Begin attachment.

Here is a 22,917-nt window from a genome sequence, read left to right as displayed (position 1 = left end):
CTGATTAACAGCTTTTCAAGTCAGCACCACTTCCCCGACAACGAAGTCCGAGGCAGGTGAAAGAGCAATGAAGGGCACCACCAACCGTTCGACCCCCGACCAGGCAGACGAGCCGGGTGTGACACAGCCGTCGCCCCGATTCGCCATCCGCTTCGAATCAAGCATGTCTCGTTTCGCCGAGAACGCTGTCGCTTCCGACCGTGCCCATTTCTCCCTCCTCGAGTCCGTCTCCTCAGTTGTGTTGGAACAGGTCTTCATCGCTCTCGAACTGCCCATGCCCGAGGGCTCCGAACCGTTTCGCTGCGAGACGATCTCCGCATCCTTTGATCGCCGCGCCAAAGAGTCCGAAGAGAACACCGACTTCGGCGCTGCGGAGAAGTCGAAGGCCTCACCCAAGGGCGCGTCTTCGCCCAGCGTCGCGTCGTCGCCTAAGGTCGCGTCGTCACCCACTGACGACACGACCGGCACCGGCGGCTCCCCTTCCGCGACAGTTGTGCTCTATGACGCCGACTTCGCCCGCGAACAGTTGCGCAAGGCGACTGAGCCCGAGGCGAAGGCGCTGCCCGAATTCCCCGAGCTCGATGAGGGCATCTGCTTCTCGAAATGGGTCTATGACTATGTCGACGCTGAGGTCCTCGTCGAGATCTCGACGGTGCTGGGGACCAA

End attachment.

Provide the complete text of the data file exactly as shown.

Here is a 22,917-nt window from a genome sequence, read left to right as displayed (position 1 = left end):
CTGATTAACAGCTTTTCAAGTCAGCACCACTTCCCCGACAACGAAGTCCGAGGCAGGTGAAAGAGCAATGAAGGGCACCACCAACCGTTCGACCCCCGACCAGGCAGACGAGCCGGGTGTGACACAGCCGTCGCCCCGATTCGCCATCCGCTTCGAATCAAGCATGTCTCGTTTCGCCGAGAACGCTGTCGCTTCCGACCGTGCCCATTTCTCCCTCCTCGAGTCCGTCTCCTCAGTTGTGTTGGAACAGGTCTTCATCGCTCTCGAACTGCCCATGCCCGAGGGCTCCGAACCGTTTCGCTGCGAGACGATCTCCGCATCCTTTGATCGCCGCGCCAAAGAGTCCGAAGAGAACACCGACTTCGGCGCTGCGGAGAAGTCGAAGGCCTCACCCAAGGGCGCGTCTTCGCCCAGCGTCGCGTCGTCGCCTAAGGTCGCGTCGTCACCCACTGACGACACGACCGGCACCGGCGGCTCCCCTTCCGCGACAGTTGTGCTCTATGACGCCGACTTCGCCCGCGAACAGTTGCGCAAGGCGACTGAGCCCGAGGCGAAGGCGCTGCCCGAATTCCCCGAGCTCGATGAGGGCATCTGCTTCTCGAAATGGGTCTATGACTATGTCGACGCTGAGGTCCTCGTCGAGATCTCGACGGTGCTGGGGACCAA